Case Study 1
Are Workplace Romances Unethical
A large percentage of married individuals first met in the workplace. A 2005 survey reveled that 58 percent of all employees have been in an office romance. Given the amount of time people spend at work, this isn’t terribly surprising. Yet office romances pose sensitive ethical issues for organizations and employees. What rights and responsibilities do organizations have to regulate the romantic lives of their employees?
Take the case of former General Electric CEO Jack Welch and Suzy Wetlaufer. The two met while Wetlaufer was interviewing Welch for Harvard Business Review article, and Welch was still married. Once their ...view middle of the document...
1. Do you think organizations should have policies governing workplace romances? What would such policies stipulate?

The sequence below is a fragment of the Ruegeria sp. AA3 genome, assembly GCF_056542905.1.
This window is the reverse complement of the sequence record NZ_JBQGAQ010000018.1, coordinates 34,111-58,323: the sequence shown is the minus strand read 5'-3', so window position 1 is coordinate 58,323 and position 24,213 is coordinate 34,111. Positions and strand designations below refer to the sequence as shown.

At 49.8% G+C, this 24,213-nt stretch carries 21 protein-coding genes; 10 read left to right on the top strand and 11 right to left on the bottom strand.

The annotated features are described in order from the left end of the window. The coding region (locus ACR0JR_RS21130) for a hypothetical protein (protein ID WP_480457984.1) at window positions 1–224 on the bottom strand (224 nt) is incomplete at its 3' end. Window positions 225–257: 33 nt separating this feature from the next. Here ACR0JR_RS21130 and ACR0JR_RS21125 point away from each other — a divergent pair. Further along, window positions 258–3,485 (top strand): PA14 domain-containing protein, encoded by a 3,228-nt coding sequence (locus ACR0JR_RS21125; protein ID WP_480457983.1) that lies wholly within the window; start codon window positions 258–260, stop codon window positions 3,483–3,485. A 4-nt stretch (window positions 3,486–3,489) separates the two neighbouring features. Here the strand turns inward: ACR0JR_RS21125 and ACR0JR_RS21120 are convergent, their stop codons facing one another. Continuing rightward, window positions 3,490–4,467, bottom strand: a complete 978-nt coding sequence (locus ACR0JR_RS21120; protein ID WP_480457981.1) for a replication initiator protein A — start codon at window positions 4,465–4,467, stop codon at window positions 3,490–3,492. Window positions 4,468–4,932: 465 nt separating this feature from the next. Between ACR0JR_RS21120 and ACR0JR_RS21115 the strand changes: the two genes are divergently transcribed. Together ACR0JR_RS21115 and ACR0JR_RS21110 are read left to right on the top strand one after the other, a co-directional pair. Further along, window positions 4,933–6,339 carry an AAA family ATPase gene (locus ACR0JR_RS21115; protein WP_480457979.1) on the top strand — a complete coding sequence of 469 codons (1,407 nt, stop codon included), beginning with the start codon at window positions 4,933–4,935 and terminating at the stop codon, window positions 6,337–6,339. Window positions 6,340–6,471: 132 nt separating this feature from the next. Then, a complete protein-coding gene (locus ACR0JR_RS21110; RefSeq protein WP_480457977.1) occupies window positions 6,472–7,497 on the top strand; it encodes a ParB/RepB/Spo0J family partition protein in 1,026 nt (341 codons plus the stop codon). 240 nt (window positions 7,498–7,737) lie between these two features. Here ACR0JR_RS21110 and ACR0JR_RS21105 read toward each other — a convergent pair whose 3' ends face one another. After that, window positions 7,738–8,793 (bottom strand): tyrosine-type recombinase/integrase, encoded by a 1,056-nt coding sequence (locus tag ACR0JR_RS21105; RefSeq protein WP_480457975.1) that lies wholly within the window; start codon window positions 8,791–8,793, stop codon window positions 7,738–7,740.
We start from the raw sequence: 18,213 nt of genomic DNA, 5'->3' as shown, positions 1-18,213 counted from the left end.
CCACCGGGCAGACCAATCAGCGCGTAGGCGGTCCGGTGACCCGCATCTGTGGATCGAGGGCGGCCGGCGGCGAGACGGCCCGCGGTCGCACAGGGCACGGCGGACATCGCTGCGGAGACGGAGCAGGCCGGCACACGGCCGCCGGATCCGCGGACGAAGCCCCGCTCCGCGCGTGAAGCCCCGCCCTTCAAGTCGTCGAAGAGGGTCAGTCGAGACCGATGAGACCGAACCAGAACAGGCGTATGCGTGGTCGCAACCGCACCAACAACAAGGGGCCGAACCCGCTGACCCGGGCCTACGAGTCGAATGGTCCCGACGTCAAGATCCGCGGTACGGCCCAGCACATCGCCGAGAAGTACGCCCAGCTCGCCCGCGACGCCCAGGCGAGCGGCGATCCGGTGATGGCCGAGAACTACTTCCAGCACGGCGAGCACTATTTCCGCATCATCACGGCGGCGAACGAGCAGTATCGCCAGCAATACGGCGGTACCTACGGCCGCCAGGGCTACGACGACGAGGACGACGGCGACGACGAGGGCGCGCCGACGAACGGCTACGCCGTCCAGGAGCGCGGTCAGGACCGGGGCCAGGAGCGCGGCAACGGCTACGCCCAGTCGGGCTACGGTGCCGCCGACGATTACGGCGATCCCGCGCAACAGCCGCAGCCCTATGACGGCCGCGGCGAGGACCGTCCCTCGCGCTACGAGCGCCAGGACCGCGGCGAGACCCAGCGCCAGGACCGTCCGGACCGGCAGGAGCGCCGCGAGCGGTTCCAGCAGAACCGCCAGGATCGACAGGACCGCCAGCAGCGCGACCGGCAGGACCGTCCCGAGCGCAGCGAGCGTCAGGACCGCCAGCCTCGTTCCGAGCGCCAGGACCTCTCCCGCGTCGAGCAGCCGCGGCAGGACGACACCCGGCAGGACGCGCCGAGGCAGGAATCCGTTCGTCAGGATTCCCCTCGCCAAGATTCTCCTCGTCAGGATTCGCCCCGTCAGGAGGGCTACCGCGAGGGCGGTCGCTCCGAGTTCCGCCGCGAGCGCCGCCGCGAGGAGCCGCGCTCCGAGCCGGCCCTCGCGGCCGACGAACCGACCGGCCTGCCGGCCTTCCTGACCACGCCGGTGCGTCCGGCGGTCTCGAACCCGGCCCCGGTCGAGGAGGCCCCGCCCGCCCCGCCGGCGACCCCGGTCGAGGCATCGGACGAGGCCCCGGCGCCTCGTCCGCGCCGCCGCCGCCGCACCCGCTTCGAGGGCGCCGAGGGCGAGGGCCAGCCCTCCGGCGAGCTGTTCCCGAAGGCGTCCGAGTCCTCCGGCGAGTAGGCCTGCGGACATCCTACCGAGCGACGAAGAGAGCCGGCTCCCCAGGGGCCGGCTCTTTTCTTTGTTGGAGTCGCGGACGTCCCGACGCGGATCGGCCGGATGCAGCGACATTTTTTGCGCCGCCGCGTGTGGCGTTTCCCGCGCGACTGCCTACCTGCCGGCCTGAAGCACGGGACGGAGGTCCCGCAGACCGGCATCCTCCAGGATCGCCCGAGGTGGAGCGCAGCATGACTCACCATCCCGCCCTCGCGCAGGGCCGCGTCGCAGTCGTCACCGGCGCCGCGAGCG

2. Do you think romantic relationships would distract two employees from performing their jobs? Why or why not?
3. Is it ever appropriate for a supervisor to romantically pursue a subordinate under his or her supervision? Why or why not?
4. Some companies like Nike and Southwest Airlines openly try to recruit couples. Do you think this is a good idea? How would you feel working in a department with a “couple”?
Case Study 2
General Electric established its worked process in the early 1990s. it continues to be a mainstay in GE’s efforts to has also been adopted by such divers organizations as General Motors, Home Depot, Frito-Lay, L.L. Bean, Sears, IBM, and the World Bank.
The impetus for the Work- Out was the belief by GE’s CEO that the company’s culture was too bureaucratic and slow to respond to change. He wanted to create a vehicle that would effectively engage and empower GE workers.
Essentially, Work-Out brings together employees and managers from many different functions and levels within an organization for an informal 3-day meeting to discuss and solve problems that have been identified by employees or senior management. Set into small teams, people are encouraged to challenge prevailing...